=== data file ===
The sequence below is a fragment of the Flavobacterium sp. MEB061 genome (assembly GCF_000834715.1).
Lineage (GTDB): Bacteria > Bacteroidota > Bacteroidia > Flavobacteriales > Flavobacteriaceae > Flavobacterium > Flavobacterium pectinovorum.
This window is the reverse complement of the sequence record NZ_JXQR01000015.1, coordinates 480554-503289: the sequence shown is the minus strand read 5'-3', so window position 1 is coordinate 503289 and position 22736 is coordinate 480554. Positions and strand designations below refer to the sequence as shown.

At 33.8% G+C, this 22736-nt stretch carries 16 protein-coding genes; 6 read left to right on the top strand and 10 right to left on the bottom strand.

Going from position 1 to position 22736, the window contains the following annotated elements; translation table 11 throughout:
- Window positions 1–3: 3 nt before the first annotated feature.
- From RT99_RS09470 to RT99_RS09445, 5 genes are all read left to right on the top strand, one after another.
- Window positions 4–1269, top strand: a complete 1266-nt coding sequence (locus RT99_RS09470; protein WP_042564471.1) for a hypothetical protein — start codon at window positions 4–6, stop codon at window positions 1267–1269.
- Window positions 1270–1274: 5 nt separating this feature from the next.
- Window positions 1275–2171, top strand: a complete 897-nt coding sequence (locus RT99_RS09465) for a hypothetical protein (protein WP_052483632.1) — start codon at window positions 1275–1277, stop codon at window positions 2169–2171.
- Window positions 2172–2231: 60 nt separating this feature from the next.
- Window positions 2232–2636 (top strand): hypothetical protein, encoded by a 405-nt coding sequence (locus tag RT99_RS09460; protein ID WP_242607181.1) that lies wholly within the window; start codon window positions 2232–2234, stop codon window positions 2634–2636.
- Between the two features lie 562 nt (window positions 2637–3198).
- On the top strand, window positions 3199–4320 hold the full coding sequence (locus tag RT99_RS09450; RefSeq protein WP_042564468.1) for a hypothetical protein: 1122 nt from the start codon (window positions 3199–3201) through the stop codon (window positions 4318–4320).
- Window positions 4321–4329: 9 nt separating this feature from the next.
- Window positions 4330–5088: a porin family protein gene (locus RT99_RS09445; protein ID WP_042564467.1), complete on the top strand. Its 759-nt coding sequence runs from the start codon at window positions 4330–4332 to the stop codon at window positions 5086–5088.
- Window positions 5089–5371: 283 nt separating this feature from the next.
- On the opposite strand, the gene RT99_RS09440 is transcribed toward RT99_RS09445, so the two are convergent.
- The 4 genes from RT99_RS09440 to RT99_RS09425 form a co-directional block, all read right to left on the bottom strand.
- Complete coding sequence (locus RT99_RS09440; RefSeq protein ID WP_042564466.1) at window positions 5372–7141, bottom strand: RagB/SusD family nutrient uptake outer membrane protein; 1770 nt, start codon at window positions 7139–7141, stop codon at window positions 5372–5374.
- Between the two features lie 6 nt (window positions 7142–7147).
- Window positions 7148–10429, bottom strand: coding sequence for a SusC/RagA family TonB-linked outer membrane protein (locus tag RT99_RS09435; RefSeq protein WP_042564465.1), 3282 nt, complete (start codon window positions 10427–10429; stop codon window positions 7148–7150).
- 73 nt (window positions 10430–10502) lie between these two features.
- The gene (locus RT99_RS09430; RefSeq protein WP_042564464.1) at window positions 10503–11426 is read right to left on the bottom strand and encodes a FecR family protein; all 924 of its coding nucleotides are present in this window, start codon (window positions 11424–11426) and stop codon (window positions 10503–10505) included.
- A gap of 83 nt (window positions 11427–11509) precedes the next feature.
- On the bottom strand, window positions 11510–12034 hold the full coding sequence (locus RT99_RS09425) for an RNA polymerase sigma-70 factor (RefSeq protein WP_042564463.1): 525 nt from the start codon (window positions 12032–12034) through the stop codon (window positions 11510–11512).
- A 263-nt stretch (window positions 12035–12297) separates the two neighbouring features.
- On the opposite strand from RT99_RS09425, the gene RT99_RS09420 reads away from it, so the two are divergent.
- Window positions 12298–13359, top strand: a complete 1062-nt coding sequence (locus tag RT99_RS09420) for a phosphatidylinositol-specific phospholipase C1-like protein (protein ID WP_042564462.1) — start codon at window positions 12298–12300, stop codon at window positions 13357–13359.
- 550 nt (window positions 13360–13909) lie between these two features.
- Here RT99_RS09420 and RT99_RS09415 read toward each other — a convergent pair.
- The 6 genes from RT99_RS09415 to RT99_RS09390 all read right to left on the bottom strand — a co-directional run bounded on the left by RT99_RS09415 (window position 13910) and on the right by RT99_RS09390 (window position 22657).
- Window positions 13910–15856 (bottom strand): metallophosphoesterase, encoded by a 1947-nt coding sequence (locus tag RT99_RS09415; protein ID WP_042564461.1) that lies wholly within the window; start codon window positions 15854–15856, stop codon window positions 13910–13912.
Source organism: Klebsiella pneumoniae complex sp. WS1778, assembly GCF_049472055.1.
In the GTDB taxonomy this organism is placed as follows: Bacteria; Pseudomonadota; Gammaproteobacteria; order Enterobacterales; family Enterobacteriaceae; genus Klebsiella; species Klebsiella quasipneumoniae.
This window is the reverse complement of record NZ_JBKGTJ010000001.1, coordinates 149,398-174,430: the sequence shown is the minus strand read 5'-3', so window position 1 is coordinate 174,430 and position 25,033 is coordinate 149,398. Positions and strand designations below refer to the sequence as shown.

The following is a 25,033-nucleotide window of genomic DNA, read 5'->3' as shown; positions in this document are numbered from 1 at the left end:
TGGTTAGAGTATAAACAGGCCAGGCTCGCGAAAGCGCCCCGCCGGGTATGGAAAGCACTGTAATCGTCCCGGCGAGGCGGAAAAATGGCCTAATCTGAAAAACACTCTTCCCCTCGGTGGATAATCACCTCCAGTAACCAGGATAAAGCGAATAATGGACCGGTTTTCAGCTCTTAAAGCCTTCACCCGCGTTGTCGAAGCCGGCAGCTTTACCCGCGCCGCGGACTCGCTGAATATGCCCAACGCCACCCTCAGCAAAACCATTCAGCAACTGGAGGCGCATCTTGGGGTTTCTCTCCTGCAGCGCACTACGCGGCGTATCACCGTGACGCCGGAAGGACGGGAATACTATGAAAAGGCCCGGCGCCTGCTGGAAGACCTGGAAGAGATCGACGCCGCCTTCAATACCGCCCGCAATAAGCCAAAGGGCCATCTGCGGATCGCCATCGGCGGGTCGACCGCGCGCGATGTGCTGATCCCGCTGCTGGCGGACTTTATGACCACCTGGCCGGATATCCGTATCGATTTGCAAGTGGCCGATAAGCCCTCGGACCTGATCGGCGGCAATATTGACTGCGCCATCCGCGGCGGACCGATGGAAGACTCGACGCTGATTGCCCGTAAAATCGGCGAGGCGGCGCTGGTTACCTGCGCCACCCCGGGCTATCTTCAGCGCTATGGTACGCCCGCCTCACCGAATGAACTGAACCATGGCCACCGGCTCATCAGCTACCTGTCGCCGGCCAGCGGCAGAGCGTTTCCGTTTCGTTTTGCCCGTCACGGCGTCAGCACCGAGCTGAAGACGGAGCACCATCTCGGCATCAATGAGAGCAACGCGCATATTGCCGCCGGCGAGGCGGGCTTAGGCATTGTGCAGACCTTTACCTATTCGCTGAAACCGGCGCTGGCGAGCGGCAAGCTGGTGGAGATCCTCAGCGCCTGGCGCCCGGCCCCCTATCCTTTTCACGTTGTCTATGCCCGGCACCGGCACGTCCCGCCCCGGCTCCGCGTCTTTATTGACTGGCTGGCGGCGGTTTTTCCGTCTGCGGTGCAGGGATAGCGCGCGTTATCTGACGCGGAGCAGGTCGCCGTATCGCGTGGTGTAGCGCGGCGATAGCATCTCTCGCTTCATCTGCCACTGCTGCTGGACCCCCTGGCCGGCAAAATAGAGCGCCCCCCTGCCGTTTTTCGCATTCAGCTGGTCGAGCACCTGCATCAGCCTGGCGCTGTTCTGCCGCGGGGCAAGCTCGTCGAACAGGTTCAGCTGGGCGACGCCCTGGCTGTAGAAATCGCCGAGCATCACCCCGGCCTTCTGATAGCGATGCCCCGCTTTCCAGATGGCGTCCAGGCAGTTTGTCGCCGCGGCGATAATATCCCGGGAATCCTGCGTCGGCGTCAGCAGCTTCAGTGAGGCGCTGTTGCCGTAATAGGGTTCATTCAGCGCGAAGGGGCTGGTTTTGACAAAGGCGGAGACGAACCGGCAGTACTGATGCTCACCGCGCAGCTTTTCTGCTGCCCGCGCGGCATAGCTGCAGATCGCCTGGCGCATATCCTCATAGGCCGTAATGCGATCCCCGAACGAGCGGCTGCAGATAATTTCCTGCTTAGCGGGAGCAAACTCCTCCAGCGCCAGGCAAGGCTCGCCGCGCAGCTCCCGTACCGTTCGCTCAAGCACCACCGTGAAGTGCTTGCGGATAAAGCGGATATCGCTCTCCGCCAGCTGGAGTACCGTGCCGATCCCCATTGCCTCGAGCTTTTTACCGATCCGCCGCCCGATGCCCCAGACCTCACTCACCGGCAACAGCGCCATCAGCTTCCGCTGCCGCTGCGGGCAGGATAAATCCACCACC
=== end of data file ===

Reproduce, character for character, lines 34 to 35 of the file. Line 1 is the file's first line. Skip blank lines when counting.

Source organism: Klebsiella pneumoniae complex sp. WS1778, assembly GCF_049472055.1.
In the GTDB taxonomy this organism is placed as follows: Bacteria; Pseudomonadota; Gammaproteobacteria; order Enterobacterales; family Enterobacteriaceae; genus Klebsiella; species Klebsiella quasipneumoniae.